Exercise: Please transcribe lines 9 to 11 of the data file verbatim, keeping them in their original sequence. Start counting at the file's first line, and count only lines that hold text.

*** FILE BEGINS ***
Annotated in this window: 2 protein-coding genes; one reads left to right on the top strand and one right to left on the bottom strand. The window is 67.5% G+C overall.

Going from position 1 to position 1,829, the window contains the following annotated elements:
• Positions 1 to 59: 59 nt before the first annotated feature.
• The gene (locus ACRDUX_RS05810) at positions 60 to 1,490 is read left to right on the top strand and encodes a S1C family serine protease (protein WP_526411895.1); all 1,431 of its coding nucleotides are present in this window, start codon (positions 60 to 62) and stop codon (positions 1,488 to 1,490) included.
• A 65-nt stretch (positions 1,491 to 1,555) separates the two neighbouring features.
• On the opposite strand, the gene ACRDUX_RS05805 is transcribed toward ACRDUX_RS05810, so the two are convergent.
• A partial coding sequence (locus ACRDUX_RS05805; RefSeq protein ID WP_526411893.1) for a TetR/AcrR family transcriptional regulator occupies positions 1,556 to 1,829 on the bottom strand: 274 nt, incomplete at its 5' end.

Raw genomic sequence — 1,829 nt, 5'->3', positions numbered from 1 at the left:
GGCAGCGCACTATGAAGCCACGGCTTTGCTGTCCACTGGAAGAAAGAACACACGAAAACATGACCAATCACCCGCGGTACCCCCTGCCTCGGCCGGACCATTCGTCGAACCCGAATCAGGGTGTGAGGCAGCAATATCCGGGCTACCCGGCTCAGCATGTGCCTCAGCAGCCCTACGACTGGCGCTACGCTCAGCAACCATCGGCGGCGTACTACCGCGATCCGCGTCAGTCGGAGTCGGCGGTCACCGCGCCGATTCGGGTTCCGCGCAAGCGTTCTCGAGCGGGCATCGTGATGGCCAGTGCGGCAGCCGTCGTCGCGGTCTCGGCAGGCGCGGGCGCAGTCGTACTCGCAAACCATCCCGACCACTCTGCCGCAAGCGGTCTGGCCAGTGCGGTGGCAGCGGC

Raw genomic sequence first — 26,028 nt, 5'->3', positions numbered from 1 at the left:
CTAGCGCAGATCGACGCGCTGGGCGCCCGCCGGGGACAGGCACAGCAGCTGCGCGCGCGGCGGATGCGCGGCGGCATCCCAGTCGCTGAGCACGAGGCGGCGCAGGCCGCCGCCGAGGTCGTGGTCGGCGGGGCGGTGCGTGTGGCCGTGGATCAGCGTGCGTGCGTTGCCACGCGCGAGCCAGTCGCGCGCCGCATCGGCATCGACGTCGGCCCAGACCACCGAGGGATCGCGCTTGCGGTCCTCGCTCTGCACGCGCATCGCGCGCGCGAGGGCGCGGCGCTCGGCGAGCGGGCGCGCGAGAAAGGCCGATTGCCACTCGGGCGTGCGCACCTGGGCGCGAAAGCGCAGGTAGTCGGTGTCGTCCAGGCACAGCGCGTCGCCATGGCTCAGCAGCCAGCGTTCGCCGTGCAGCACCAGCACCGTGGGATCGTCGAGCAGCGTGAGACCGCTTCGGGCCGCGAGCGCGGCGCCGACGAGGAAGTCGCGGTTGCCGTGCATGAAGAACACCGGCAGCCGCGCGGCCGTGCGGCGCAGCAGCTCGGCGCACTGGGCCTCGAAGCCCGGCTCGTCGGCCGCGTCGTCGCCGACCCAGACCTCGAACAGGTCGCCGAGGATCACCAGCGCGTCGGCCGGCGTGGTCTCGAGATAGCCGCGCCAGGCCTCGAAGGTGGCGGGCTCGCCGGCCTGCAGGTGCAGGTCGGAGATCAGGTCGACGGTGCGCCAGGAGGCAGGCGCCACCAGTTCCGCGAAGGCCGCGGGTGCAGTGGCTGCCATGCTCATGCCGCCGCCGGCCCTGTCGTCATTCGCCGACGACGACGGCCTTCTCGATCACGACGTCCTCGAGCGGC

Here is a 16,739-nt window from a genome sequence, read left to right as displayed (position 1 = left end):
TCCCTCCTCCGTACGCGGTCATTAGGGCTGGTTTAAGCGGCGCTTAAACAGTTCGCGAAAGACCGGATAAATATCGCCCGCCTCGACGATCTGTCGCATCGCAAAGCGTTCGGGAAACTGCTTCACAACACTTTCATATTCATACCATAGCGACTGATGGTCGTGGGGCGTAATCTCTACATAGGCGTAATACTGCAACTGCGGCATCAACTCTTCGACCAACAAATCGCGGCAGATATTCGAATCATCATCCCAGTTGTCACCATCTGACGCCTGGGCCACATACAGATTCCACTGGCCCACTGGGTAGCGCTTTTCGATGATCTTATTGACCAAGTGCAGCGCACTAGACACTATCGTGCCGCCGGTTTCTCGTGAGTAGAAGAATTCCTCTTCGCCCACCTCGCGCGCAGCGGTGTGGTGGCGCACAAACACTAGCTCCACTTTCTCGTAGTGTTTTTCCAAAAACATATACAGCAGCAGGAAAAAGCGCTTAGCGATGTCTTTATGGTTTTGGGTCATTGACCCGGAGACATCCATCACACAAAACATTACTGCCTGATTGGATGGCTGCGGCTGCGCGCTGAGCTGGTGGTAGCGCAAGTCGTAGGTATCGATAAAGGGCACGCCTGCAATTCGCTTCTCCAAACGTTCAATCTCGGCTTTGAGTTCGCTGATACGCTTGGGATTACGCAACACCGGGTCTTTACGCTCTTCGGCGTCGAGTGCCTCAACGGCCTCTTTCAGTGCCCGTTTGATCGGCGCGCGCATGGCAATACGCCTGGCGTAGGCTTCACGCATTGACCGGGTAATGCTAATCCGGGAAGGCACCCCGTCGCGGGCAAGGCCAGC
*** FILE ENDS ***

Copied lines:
GGCAGCGCACTATGAAGCCACGGCTTTGCTGTCCACTGGAAGAAAGAACACACGAAAACATGACCAATCACCCGCGGTACCCCCTGCCTCGGCCGGACCATTCGTCGAACCCGAATCAGGGTGTGAGGCAGCAATATCCGGGCTACCCGGCTCAGCATGTGCCTCAGCAGCCCTACGACTGGCGCTACGCTCAGCAACCATCGGCGGCGTACTACCGCGATCCGCGTCAGTCGGAGTCGGCGGTCACCGCGCCGATTCGGGTTCCGCGCAAGCGTTCTCGAGCGGGCATCGTGATGGCCAGTGCGGCAGCCGTCGTCGCGGTCTCGGCAGGCGCGGGCGCAGTCGTACTCGCAAACCATCCCGACCACTCTGCCGCAAGCGGTCTGGCCAGTGCGGTGGCAGCGGC

Raw genomic sequence first — 26,028 nt, 5'->3', positions numbered from 1 at the left:
CTAGCGCAGATCGACGCGCTGGGCGCCCGCCGGGGACAGGCACAGCAGCTGCGCGCGCGGCGGATGCGCGGCGGCATCCCAGTCGCTGAGCACGAGGCGGCGCAGGCCGCCGCCGAGGTCGTGGTCGGCGGGGCGGTGCGTGTGGCCGTGGATCAGCGTGCGTGCGTTGCCACGCGCGAGCCAGTCGCGCGCCGCATCGGCATCGACGTCGGCCCAGACCACCGAGGGATCGCGCTTGCGGTCCTCGCTCTGCACGCGCATCGCGCGCGCGAGGGCGCGGCGCTCGGCGAGCGGGCGCGCGAGAAAGGCCGATTGCCACTCGGGCGTGCGCACCTGGGCGCGAAAGCGCAGGTAGTCGGTGTCGTCCAGGCACAGCGCGTCGCCATGGCTCAGCAGCCAGCGTTCGCCGTGCAGCACCAGCACCGTGGGATCGTCGAGCAGCGTGAGACCGCTTCGGGCCGCGAGCGCGGCGCCGACGAGGAAGTCGCGGTTGCCGTGCATGAAGAACACCGGCAGCCGCGCGGCCGTGCGGCGCAGCAGCTCGGCGCACTGGGCCTCGAAGCCCGGCTCGTCGGCCGCGTCGTCGCCGACCCAGACCTCGAACAGGTCGCCGAGGATCACCAGCGCGTCGGCCGGCGTGGTCTCGAGATAGCCGCGCCAGGCCTCGAAGGTGGCGGGCTCGCCGGCCTGCAGGTGCAGGTCGGAGATCAGGTCGACGGTGCGCCAGGAGGCAGGCGCCACCAGTTCCGCGAAGGCCGCGGGTGCAGTGGCTGCCATGCTCATGCCGCCGCCGGCCCTGTCGTCATTCGCCGACGACGACGGCCTTCTCGATCACGACGTCCTCGAGCGGC